The juggernaut genealogy company updated its algorithms a few months ago, providing more data on ethnic regions by breaking down larger ones to identify specific areas. This new information differs slightly from earlier in 2018, providing me with a new ethnic perspective for 2019.
My first results showed that 26 percent of my DNA came from the Iberian Peninsula, of which I thought mostly comes from Spain. I knew that some of my DNA could be traced to Spain’s neighbor, Portugal, but I never really thought much about that fact until I was informed of my most recent results.
AncestryDNA can now decipher between Spanish and Portuguese DNA and the incredible find is that I am 29 percent Portuguese and only 16 percent Spanish! This is amazing news to me, but initially, I had a tough time digesting the new information. My entire life I knew I was partly Spanish, but now I am emb
My new DNA results also changed in regards to my African ancestry. I was first told that my African DNA came mostly from Nigeria and I was pretty excited about that all year. With the new data, my DNA is less Nigerian and actually more from Cameroon, Congo, Benin, and Togo. So much more to learn about these regions of my ancestry as well.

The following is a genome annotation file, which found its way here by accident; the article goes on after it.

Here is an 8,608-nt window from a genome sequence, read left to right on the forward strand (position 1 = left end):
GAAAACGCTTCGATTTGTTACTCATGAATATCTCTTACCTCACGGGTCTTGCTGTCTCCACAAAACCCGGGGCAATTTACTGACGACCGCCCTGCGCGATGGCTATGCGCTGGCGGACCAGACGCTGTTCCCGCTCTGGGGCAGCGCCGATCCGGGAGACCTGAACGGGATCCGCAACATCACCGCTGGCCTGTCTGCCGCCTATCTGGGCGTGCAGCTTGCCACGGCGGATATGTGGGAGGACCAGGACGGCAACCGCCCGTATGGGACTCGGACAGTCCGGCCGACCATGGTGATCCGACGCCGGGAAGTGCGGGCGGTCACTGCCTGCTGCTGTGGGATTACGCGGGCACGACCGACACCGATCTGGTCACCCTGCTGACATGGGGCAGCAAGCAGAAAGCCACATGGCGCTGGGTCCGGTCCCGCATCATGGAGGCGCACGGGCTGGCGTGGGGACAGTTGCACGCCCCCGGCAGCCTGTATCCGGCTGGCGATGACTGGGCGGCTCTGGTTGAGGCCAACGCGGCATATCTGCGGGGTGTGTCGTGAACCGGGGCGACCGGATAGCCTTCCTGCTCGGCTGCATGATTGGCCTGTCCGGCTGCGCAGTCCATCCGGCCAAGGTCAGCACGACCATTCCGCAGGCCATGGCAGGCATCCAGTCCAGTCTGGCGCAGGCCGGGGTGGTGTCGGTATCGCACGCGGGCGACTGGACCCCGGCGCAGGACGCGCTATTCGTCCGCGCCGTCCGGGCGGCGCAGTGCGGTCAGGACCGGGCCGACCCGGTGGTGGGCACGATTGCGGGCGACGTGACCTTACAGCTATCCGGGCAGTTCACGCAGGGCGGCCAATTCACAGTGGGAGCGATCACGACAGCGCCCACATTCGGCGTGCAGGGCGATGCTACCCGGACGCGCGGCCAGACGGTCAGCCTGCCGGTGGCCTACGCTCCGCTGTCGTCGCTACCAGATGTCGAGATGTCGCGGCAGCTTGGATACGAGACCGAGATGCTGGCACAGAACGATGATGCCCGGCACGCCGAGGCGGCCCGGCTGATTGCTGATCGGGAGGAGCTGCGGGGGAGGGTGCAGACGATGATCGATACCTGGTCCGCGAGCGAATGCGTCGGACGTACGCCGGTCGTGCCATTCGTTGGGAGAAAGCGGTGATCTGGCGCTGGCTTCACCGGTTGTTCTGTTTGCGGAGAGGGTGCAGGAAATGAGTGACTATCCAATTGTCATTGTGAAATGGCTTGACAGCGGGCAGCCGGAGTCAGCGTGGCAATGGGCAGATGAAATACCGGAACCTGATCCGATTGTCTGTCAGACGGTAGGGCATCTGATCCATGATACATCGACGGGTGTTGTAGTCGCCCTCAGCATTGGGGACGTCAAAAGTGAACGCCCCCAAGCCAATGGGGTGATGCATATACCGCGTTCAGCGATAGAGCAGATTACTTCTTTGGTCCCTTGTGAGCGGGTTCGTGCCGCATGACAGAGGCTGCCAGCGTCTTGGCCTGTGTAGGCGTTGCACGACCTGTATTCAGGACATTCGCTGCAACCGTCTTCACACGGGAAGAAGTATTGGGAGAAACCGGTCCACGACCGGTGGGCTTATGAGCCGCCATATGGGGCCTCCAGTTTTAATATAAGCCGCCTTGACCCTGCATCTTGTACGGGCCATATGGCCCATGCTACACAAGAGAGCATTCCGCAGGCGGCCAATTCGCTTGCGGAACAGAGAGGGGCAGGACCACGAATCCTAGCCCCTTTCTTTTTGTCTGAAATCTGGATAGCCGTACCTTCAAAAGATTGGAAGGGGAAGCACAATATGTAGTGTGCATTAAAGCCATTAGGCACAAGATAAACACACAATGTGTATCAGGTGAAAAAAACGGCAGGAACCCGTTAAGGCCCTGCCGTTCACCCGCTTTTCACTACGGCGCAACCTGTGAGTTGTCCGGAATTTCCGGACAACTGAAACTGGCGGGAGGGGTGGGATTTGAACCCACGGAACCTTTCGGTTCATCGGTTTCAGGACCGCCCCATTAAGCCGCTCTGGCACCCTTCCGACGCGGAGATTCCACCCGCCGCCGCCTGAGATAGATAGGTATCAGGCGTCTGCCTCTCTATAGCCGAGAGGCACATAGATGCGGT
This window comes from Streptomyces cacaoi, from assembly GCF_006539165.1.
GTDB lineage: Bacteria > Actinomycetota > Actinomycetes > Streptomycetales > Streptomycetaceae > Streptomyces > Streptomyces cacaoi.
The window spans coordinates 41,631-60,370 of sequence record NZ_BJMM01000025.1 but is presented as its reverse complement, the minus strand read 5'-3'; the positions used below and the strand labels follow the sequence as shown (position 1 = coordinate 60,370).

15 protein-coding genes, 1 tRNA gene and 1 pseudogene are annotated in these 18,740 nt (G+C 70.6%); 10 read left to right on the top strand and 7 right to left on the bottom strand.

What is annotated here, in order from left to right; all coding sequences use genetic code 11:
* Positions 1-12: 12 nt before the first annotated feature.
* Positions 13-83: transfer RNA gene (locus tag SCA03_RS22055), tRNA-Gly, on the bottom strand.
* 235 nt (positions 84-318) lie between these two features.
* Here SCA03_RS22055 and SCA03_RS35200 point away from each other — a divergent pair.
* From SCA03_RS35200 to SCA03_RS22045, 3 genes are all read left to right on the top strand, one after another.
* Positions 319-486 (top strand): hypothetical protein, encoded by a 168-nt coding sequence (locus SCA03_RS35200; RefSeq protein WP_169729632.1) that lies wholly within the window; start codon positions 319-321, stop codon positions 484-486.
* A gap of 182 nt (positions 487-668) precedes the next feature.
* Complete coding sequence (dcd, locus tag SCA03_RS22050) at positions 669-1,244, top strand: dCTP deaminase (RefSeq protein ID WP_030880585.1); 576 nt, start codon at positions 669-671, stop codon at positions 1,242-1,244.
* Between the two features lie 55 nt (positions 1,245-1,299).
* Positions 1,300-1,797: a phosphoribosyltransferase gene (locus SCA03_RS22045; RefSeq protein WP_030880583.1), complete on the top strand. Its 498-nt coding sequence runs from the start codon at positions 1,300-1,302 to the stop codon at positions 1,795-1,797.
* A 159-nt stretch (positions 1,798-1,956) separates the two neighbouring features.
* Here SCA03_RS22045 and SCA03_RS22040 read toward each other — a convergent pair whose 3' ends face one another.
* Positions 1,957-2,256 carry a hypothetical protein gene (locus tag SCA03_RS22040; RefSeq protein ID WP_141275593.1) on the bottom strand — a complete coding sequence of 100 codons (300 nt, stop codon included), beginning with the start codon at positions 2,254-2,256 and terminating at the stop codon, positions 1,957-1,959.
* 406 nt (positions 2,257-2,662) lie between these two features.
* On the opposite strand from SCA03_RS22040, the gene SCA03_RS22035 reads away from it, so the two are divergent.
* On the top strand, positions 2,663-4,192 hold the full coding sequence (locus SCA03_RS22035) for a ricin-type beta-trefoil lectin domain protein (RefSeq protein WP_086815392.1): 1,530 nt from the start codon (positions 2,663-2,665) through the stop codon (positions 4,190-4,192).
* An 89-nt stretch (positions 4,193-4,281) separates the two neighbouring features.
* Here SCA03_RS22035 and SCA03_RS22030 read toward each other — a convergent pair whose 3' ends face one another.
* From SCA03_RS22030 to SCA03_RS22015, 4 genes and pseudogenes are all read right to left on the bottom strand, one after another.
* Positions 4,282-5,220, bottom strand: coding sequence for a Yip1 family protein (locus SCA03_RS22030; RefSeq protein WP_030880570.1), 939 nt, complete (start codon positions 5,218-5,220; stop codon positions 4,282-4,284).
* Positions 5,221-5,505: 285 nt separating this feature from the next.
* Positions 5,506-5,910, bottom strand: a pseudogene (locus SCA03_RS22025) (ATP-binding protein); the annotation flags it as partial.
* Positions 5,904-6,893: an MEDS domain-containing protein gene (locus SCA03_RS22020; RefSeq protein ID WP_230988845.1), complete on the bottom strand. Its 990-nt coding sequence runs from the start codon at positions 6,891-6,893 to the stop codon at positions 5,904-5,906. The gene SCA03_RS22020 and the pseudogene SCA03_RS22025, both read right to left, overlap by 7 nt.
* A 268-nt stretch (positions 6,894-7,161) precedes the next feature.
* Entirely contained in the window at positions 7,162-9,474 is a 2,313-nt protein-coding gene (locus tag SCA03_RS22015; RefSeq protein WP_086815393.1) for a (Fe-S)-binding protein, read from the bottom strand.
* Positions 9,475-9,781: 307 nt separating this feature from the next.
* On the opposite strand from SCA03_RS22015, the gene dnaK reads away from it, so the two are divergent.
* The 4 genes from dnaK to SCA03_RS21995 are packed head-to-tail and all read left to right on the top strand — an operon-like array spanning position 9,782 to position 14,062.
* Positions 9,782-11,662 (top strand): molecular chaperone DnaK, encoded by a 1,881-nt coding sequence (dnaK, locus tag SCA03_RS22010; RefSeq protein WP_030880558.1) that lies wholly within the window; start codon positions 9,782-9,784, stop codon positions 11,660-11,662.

Another discrepancy from last year’s results is that I am less English and no longer Italian. The difference in findings moved to the current Portuguese DNA percentage.
My new ethnic breakdown now looks as follows:
- 29% Portuguese
- 21% Native American (Taino)
- 18% African (Cameroon, Congo, Benin & Togo)
- 16% Spanish
- 7% English/Welsh/NW European
- 2% European Jewish
- 2% French
- 1% Basques
- 1% German
- 1% Irish/Scottish
- 1% Middle Eastern
- 1% Norwegian
In summary, I am 60% European, 21% Native American, 18% African, and 1% Middle Eastern. AncestryDNA did warn that as the technology and science improves, there may very well be a chance that this particular view of my DNA may change again in the future. I am OK with that but do hope any future update will not variate too much from what it is today. We shall see?